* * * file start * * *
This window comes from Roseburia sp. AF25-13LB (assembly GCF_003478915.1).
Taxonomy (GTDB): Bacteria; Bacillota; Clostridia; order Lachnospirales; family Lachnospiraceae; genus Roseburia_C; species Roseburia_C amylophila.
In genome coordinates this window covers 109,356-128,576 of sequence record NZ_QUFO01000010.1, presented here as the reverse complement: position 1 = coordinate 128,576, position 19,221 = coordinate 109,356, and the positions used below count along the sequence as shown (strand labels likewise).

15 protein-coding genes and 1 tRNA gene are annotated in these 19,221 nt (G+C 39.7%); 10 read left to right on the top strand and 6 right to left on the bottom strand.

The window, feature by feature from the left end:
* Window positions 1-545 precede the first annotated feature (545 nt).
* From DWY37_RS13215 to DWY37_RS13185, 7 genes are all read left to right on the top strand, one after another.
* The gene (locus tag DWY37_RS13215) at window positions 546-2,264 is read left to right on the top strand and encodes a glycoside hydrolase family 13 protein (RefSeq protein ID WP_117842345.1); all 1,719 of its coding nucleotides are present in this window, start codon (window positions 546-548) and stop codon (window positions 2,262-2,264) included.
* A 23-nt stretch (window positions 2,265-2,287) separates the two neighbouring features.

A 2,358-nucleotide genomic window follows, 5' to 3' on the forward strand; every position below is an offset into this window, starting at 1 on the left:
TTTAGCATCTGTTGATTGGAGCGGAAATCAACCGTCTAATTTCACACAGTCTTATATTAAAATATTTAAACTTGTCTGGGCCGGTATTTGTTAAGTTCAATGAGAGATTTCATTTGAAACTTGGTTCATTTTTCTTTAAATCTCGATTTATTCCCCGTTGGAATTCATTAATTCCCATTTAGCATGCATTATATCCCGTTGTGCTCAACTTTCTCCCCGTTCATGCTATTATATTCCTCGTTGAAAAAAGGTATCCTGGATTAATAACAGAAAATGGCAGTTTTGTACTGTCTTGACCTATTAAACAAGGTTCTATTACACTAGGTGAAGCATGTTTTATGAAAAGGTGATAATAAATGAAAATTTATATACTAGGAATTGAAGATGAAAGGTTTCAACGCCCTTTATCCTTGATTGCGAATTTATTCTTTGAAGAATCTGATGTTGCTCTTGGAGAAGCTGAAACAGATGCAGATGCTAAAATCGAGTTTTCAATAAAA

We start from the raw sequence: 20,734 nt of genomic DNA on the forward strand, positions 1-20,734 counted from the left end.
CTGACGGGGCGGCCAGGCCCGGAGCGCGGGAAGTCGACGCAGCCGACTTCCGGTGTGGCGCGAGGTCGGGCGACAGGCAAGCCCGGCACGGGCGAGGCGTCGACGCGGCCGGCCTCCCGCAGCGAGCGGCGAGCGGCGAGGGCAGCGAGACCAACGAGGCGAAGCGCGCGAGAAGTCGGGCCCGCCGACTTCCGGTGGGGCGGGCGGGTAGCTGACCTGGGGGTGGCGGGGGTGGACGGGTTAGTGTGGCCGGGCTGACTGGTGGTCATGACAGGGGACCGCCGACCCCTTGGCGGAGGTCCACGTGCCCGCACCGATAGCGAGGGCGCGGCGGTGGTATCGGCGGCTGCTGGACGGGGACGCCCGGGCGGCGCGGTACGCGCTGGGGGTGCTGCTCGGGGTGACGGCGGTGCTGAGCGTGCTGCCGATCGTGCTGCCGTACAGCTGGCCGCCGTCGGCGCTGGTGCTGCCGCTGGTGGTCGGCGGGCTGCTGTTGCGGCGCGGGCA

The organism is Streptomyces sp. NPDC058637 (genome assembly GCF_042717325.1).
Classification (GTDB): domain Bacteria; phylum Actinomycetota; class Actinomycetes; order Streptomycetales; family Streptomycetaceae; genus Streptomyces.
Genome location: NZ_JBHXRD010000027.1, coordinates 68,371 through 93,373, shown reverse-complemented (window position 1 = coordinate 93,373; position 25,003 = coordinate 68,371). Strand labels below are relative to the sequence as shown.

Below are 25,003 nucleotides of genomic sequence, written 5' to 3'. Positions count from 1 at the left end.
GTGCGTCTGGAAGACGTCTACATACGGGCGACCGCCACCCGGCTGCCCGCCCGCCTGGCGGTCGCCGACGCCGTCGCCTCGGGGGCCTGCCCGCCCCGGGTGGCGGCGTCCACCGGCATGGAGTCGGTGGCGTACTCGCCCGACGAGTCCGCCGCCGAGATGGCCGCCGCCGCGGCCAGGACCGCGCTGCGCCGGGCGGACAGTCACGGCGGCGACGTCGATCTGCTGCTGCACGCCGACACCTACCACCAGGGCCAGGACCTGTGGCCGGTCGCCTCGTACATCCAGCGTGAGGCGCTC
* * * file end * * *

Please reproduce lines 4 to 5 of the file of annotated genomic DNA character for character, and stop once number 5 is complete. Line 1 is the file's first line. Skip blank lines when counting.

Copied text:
15 protein-coding genes and 1 tRNA gene are annotated in these 19,221 nt (G+C 39.7%); 10 read left to right on the top strand and 6 right to left on the bottom strand.

The window, feature by feature from the left end: